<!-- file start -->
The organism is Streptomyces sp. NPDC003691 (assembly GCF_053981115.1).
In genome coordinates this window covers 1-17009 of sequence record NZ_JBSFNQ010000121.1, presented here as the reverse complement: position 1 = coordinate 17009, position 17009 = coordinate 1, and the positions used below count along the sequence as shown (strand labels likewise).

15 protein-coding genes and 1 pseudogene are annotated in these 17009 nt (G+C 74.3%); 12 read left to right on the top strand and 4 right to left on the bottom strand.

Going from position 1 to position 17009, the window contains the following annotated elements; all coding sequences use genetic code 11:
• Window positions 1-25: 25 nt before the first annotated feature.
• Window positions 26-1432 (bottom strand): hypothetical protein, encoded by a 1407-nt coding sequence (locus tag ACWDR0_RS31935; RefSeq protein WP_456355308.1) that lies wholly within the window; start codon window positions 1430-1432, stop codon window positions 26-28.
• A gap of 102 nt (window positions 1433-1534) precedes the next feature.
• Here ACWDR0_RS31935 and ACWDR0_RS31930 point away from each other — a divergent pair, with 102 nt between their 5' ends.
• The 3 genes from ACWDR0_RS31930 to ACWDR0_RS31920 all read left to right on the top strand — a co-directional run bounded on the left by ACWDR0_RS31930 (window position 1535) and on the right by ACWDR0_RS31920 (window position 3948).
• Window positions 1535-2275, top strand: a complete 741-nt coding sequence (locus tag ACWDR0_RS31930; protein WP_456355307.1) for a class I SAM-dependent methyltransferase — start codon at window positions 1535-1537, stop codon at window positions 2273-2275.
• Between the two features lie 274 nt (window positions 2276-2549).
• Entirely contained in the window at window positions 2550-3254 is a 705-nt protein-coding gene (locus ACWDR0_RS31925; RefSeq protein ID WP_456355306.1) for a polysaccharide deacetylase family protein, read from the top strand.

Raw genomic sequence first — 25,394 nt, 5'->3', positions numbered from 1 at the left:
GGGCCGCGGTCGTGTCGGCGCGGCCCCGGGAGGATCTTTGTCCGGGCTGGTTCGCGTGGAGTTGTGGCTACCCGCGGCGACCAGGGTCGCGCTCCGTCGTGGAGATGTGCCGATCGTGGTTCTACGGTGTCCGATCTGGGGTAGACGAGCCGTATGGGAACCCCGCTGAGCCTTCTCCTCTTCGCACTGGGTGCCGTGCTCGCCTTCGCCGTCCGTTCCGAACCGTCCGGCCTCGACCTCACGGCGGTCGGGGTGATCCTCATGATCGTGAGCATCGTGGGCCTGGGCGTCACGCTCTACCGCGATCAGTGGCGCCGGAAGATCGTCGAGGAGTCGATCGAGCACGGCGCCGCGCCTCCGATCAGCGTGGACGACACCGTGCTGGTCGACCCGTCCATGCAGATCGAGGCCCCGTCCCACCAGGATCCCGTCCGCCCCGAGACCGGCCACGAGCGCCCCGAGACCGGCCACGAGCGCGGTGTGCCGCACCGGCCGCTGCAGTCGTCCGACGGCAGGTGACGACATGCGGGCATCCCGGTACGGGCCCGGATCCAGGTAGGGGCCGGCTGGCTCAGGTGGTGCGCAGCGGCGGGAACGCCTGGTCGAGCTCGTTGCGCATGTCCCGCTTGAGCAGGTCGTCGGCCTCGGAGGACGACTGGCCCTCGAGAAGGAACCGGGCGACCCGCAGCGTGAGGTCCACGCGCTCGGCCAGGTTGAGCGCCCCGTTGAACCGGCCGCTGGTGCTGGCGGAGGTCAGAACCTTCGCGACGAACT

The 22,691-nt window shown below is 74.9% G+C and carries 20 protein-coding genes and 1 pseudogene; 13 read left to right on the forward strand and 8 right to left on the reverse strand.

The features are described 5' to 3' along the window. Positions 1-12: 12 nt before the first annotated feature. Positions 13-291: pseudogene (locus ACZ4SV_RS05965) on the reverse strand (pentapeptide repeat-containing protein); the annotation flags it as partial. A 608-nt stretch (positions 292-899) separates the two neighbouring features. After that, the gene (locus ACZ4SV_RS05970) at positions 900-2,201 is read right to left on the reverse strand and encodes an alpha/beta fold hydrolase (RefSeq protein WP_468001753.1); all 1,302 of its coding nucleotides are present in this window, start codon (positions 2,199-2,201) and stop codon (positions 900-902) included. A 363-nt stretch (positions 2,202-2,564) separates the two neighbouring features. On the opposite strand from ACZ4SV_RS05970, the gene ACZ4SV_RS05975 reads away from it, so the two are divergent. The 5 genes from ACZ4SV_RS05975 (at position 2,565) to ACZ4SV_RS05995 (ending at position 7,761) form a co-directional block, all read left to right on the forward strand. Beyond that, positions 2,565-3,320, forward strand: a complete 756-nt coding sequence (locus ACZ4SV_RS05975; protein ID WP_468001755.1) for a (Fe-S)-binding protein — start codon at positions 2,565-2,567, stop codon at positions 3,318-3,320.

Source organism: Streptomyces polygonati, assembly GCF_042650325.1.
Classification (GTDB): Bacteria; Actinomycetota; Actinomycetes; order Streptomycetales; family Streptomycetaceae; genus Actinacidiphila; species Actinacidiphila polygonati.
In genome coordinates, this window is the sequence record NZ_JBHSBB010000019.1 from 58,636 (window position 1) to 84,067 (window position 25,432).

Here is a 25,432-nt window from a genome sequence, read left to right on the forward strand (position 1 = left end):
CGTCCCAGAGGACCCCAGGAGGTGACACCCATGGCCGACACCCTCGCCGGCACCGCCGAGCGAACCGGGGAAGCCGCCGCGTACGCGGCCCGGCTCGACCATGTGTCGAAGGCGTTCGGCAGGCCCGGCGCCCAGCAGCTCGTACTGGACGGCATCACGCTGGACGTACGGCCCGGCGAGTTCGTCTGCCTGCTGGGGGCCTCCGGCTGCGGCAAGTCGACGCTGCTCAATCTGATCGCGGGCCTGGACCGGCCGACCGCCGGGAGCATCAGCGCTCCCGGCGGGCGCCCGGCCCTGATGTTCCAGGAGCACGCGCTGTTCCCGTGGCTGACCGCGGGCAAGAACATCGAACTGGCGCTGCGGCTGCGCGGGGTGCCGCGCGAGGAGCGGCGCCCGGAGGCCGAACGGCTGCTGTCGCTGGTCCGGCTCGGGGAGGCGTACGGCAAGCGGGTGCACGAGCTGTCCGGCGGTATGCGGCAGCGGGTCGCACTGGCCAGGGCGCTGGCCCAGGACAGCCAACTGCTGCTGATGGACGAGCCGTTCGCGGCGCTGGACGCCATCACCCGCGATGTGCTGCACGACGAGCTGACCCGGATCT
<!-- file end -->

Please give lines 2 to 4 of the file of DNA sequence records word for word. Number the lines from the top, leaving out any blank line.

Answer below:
In genome coordinates this window covers 1-17009 of sequence record NZ_JBSFNQ010000121.1, presented here as the reverse complement: position 1 = coordinate 17009, position 17009 = coordinate 1, and the positions used below count along the sequence as shown (strand labels likewise).

15 protein-coding genes and 1 pseudogene are annotated in these 17009 nt (G+C 74.3%); 12 read left to right on the top strand and 4 right to left on the bottom strand.

Going from position 1 to position 17009, the window contains the following annotated elements; all coding sequences use genetic code 11: